But we also experienced a society that, weighting all factors, is not the one we want our offsprings to grow in, and after the first euphoric and exploratory years we couldn't really see ourselves growing old there.
So, here's another story that happened to us. And – as the pain it caused is starting to heal – I am still grateful it did happen and life manifested itself this way, because it truly opened our eyes.
One day in November Sara said to my wife: "You know, mum? I have a friend called Sara – she stays out of school, and Sarah enters the school. Then we meet again when I come out."
Sara and Sarah. A trailing 'h' and a fairly different pronunciation (you'd pronounce it 'Sara' closer to 'Zara' than how you say 'Sarah' with an American-English accent). But wait, it's not just about the name – the kid was really telling us she was not allowed to be herself – Sara – in school, where she has to pretend to be someone else – Sarah (the only way people in the States were able to pronounce her name), to meet expectations and handle the pressure in school. The name was just a label for the different 'roles', but this was to us a wake-up call: hearing this from your 5 years old, as a parent, deeply hurt my wife (and myself, later).
Sara had always been a very happy and nice little girl.
But she was telling us she had been wearing a mask, doing everything according to the book in school, while she was being deprived and denied in her own self-image and esteem.
This was her first year in kindergarten – previously she had been in a 'cooperative' pre-school, which had been a relatively nice experience, as basically all the mums were co-teaching the toddlers, so my wife could really be involved in her education and have a clear idea of what was going on.
But at the public school, the school year had only started for a couple of months, and we didn't really know what to expect – sure, Luca, our older son, had started school in America when he was 7 – before that he had done kindergarten and began elementary school in Italy – and his first couple of years had been largely 'English full immersion'. With Joshua we had seen junior high and high schools. Lots of math, largely, I wasn’t particularly happy of the programs either… but with Sara we saw the public school system from the start and that made us even more unhappy.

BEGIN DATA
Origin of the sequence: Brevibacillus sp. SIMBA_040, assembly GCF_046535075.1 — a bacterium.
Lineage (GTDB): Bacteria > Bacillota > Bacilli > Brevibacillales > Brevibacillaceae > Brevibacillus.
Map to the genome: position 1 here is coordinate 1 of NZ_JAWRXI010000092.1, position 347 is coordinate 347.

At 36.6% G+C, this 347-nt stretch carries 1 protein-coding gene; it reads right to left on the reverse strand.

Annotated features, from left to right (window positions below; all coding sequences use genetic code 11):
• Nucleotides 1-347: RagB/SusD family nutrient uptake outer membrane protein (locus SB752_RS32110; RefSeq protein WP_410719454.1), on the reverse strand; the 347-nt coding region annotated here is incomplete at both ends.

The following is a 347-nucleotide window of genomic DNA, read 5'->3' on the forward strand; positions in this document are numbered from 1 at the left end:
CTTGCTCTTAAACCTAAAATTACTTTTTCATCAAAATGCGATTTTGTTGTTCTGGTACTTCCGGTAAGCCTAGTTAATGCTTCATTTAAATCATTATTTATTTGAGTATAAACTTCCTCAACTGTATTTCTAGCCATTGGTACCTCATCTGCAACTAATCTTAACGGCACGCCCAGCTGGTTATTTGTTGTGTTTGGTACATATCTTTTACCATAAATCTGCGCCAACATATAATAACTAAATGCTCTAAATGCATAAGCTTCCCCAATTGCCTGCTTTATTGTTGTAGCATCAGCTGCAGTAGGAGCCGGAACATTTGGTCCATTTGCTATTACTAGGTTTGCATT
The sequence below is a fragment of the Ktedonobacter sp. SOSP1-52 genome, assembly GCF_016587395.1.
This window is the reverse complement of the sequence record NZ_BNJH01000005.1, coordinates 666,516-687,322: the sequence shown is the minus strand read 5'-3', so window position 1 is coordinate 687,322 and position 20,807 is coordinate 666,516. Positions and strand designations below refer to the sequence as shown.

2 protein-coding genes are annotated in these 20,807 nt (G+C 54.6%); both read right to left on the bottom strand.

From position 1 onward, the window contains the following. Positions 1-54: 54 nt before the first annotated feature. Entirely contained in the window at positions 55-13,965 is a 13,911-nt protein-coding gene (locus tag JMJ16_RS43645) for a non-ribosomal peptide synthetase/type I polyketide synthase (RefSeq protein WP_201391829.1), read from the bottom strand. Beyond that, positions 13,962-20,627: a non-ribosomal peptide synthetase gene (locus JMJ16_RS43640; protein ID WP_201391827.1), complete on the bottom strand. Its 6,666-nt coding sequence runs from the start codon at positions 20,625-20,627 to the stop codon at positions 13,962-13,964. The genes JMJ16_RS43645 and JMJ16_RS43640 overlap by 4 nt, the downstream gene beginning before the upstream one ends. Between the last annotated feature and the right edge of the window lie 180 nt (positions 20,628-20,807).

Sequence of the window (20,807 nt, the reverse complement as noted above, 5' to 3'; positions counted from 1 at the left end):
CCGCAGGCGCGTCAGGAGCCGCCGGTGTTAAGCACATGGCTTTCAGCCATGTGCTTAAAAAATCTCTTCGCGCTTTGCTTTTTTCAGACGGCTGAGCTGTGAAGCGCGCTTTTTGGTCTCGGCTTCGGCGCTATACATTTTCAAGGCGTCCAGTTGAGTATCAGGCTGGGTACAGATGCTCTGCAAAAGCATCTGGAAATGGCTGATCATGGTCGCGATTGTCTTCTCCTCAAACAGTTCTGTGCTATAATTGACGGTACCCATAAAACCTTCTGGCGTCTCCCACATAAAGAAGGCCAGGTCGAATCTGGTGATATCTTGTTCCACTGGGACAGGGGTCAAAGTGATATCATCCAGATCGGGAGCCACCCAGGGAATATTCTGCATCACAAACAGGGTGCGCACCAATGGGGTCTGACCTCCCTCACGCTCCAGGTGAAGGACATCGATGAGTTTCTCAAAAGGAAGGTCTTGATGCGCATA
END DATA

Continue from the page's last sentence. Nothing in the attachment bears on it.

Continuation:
We expected that 5 years old kids, even if they had to start learning something 'mental', would still be allowed to play and to interact to some extent with each other.
That is not what we found: it was more of a crash course in obedience, submission and a rat race to learn things way too fast and way too early, that completely stressed out our kid.
In the photo below you can see how she had developed an eczema from continuously biting her lower lip – basically respecting the 'stay quiet' and 'listen' and 'don't talk unless you are asked to answer something' she was given as rules. You can also see she was forced in a stiff 'standard' type of smile, not natural at all. If it wasn't that the topic is about my daughter and it hurts, it would almost be ironic this is the 'official' picture for the picture book of the year… so the school can keep good record of how they did that year…
What were they asking of her, you might be wanting to know.
Well, we found it pretty intensive that in 12 hours a week (3 hours a day for 4 days):
The kids were supposed to learn to read, write, and count and do math with numbers under the 20 – way too much 'logical' thinking at that age, too fast, too soon.
[…] Critics argue that the focus on standardized testing (all students in a state take the same test under the same conditions) encourages teachers to teach a narrow subset of skills that the school believes increases test performance, rather than focus on deeper understanding of the overall curriculum. For example, a teacher who knows that all questions on a math test are simple addition problems (e.g., What is 2 + 3?) might not invest any class time on the practical applications of addition, to leave more time for the material the test assesses. This is colloquially referred to as “teaching to the test.” […]
They only had a break of 10 minutes each day: 10 minutes are not enough at that age they still need to run wild and play spontaneously…
Even in those 10 minutes, they were NOT even allowed to eat anything. Because of other kids with food allergies. About this, we even arranged for her brother Luca – who was in the same school but a higher class and was having break at the same time – to provide her snack in the courtyard. The teacher 'closed an eye' on it, until someone found out and complained to the Principal of the school. No, really, my kid needs to eat, and even eat something healthy, *especially* if you expect them to be able to focus and use their brains. They won't offer them to others, and it's easy to implement some slightly more tolerant policies (i.e. please don't give you kids snacks of some categories that cause allergies. Albeit a future post on food allergies – and food in general – in the States is probably something I'll write in the future.). I know that when I am short on sugar, I get grumpy and I can't think straight myself – good sugar is actually good for your brain